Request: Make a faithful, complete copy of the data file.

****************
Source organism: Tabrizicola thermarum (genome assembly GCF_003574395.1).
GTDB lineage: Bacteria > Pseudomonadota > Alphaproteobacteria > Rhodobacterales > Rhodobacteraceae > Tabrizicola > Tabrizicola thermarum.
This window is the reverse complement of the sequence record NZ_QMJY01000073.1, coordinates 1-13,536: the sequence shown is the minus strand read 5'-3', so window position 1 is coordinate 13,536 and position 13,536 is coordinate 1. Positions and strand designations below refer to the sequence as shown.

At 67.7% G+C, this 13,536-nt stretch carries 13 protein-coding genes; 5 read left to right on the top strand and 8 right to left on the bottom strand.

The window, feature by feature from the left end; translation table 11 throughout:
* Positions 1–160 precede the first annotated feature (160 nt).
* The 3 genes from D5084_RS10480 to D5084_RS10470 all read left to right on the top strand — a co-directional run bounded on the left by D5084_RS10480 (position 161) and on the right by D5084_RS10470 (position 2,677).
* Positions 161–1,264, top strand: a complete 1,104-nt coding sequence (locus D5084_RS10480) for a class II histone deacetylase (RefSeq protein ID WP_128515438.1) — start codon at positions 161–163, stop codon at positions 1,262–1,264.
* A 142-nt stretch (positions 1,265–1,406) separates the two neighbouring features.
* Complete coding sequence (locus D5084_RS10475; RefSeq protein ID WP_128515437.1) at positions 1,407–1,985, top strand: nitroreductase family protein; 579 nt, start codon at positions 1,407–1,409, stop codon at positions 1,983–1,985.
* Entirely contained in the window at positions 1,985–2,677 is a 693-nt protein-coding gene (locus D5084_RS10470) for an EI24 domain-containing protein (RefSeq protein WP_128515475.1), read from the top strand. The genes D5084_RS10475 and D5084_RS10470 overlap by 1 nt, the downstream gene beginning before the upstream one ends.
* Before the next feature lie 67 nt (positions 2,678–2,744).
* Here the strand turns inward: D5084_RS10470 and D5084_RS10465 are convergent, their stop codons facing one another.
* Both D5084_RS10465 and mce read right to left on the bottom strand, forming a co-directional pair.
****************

Source organism: Tabrizicola thermarum (genome assembly GCF_003574395.1).
GTDB lineage: Bacteria > Pseudomonadota > Alphaproteobacteria > Rhodobacterales > Rhodobacteraceae > Tabrizicola > Tabrizicola thermarum.
This window is the reverse complement of the sequence record NZ_QMJY01000073.1, coordinates 1-13,536: the sequence shown is the minus strand read 5'-3', so window position 1 is coordinate 13,536 and position 13,536 is coordinate 1. Positions and strand designations below refer to the sequence as shown.

At 67.7% G+C, this 13,536-nt stretch carries 13 protein-coding genes; 5 read left to right on the top strand and 8 right to left on the bottom strand.

The window, feature by feature from the left end; translation table 11 throughout:
* Positions 1–160 precede the first annotated feature (160 nt).
* The 3 genes from D5084_RS10480 to D5084_RS10470 all read left to right on the top strand — a co-directional run bounded on the left by D5084_RS10480 (position 161) and on the right by D5084_RS10470 (position 2,677).
* Positions 161–1,264, top strand: a complete 1,104-nt coding sequence (locus D5084_RS10480) for a class II histone deacetylase (RefSeq protein ID WP_128515438.1) — start codon at positions 161–163, stop codon at positions 1,262–1,264.
* A 142-nt stretch (positions 1,265–1,406) separates the two neighbouring features.
* Complete coding sequence (locus D5084_RS10475; RefSeq protein ID WP_128515437.1) at positions 1,407–1,985, top strand: nitroreductase family protein; 579 nt, start codon at positions 1,407–1,409, stop codon at positions 1,983–1,985.
* Entirely contained in the window at positions 1,985–2,677 is a 693-nt protein-coding gene (locus D5084_RS10470) for an EI24 domain-containing protein (RefSeq protein WP_128515475.1), read from the top strand. The genes D5084_RS10475 and D5084_RS10470 overlap by 1 nt, the downstream gene beginning before the upstream one ends.
* Before the next feature lie 67 nt (positions 2,678–2,744).
* Here the strand turns inward: D5084_RS10470 and D5084_RS10465 are convergent, their stop codons facing one another.
* Both D5084_RS10465 and mce read right to left on the bottom strand, forming a co-directional pair.